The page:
5 years after the shooting of 17-year-old Laquan McDonald, here's a look at four major players in the controversial cover-up

Five years ago, these four people were respected individuals in positions of power. All that changed after Laquan McDonald was shot and killed one fateful night in October 2014


                            5 years after the shooting of 17-year-old Laquan McDonald, here's a look at four major players in the controversial cover-up

When 17-year-old Laquan McDonald was shot by police officer Jason Van Dyke in 2014, a storm began brewing in the city of Chicago. Once video evidence was released revealing that the young black man was shot no less than 16 times, that storm erupted and caused massive changes across the city's social and political landscape.

Heads rolled, reputations built over decades were tarnished and sweeping changes were introduced in the functioning of the Chicago Police Department. After an elaborate attempt at covering up, the incident came to light, multiple public officials and police officers were either fired or forced to resign and Van Dyke was eventually convicted of second-degree murder and 16 counts of aggravated battery with a firearm.

Five years after that fateful night in October 2014, we take a look at some of the people who were involved in the controversy that followed:

The Mayor: Rahm Emanuel

Chicago Mayor Rahm Emanuel speaks about Chicago's weekend of gun violence during a news conference at the Chicago Police Department 6th District station, Monday, August 6, 2018, in Chicago, Illinois. Chicago experienced one of it's most violent weekends of the year after more than 70 people were shot, with 12 fatalities. (Getty Images)

The aftershock of the Laquan McDonald shooting was felt all the way to the very top of the city administration. Rahm Emanuel, who was Chicago's Mayor at the time, faced heavy criticism despite his decision to fire police superintendent Garry McCarthy and initiate investigations into the Chicago Police department.

His office was accused of trying to suppress evidence in order to safeguard Emanuel’s chances for re-election to a second term in 2015. After completing two terms as Mayor of Chicago, Emanuel declared that he would not be running for a third term and subsequently stepped down from office. According to a June 5, 2019, report by the Wall Street Journal, he has now joined investment bank Centerview Partners LLC and will be opening a Chicago office where he will advise clients on merger deals among other matters.

The State's Attorney: Anita Alvarez

Cook County State's Attorney Anita Alvarez speaks to the media about Chicago Police officer Jason Van Dyke following a bond hearing for Van Dyke at the Leighton Criminal Courts Building on November 24, 2015, in Chicago, Illinois. Van Dyke has been charged with first-degree murder for shooting 17-year-old Laquan McDonald 16 times on October 20, 2014, after responding to a call of a knife-wielding man who had threatened the complainant and was attempting to break into vehicles in a trucking yard. (Getty Images)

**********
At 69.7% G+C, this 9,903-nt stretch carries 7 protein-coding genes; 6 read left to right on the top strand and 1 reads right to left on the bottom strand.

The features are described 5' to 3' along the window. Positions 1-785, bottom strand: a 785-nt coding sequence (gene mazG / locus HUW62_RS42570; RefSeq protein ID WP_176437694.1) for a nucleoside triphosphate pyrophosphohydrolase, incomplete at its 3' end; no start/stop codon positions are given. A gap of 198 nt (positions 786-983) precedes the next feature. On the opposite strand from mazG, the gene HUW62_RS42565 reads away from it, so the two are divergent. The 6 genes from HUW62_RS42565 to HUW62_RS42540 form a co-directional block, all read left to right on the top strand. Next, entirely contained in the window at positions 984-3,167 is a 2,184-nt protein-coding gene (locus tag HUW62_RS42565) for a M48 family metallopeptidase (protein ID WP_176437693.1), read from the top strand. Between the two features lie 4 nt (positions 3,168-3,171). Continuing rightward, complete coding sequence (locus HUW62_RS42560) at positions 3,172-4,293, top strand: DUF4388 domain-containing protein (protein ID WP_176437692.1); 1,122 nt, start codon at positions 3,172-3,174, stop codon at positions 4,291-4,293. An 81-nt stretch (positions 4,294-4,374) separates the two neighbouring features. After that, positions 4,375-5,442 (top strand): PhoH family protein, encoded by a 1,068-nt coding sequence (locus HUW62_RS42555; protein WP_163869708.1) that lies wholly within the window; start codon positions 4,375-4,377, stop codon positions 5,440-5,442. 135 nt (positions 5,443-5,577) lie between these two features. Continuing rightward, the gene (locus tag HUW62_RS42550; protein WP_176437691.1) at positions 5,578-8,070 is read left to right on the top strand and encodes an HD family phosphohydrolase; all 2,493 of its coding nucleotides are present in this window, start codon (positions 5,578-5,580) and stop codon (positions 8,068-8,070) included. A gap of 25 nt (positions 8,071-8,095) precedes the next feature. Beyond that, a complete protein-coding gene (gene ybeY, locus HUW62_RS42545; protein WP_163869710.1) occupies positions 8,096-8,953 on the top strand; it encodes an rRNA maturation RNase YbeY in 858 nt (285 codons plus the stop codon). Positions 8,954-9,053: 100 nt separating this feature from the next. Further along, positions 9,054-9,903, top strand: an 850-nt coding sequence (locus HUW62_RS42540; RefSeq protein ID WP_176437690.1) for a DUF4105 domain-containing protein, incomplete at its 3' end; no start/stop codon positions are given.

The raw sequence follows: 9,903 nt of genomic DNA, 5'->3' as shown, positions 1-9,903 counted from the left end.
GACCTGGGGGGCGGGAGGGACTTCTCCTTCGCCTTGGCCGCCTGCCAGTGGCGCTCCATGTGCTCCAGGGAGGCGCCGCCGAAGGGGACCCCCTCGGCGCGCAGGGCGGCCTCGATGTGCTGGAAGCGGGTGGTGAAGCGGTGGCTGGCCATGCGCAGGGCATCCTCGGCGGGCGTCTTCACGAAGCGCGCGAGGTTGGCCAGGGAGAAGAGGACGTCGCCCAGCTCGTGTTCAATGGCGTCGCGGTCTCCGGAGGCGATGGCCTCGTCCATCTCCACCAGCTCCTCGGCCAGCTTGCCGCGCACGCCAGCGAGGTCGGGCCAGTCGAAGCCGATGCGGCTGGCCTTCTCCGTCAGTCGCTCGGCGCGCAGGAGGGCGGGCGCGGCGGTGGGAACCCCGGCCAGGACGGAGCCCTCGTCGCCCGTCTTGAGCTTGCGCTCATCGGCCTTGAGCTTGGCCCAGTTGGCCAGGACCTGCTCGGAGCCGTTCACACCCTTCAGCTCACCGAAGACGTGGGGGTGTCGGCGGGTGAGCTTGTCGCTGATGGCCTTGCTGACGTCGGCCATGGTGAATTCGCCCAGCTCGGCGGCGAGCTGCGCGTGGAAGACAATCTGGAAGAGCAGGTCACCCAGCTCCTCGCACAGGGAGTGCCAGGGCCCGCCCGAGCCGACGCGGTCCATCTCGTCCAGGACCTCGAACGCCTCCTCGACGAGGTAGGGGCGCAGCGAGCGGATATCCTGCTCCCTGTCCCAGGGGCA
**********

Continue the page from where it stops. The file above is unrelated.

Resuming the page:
The Laquan McDonald shooting also led to protests demanding the resignation of Anita Alvarez, the State's Attorney at the time. She was accused of willful inaction after she waited 13 months to charge police officer Jason Van Dyke for the shooting. Alvarez refused to resign and ran for re-election in 2016 but she lost the Democratic primary to Kim Foxx who has also been the subject of some controversy. In May 2019, it was reported that Alvarez had joined professional services firm Alvarez & Marsal where she will "work to expand the firm's fiduciary services offerings, including serving as a court-appointed monitor, receiver or examiner"

The Superintendent: Garry McCarthy

Chicago Police Superintendent Garry McCarthy speaks during a news conference about a shooting on September 20, 2013, in Chicago, Illinois. Thirteen people, including a three-year-old, were shot during the evening of September 19, at a basketball court in the city's Ninth District (Photo by John Gress/Getty Images)

A week after dashcam footage of the shooting was publicly released, police superintendent Garry McCarthy was fired by the Mayor’s office. In 2019, McCarthy ran for Mayor against incumbent Rahm Emanuel, the man who dismissed him from his former position.

Speaking to the Chicago Sun Times, he said, "The next mayor needs to do what we were beginning to do when I was CPD superintendent: work to restore legitimacy to city government by eliminating the political manipulation and micromanagement of the police department by City Hall."

McCarthy was forced to concede the election in February 2019 as Emanuel's decision not to seek a third term led to an unprecedented number of candidates running for office. He now runs a private security consulting firm named GFM-Strategies.

The Shooter: Jason Van Dyke

Chicago police Officer Jason Van Dyke watches the closing statements during his trial in the shooting death of Laquan McDonald, at the Leighton Criminal Court Building on October 3, 2018, in Chicago, Illinois. (Getty Images)

Despite receiving a relatively light sentence of a little less than seven years for his crime, life has not been easy for former police officer Jason Van Dyke. During his trial, Van Dyke was forced to appear in court wearing a bulletproof vest as death threats began piling up against him and his family. After his conviction, he was transferred to a prison in Western Illinois to await sentencing. He was subsequently moved to the federal penitentiary in Danbury, Connecticut. He was reportedly assaulted by his fellow inmates on February 7, 2019, leading to some minor injuries. He has since been moved to segregated housing and his safety is a major concern for prison officials.

The shooting is the subject of '16 Shots', a new Showtime documentary film directed by Richard Rowley ('Dirty Wars').

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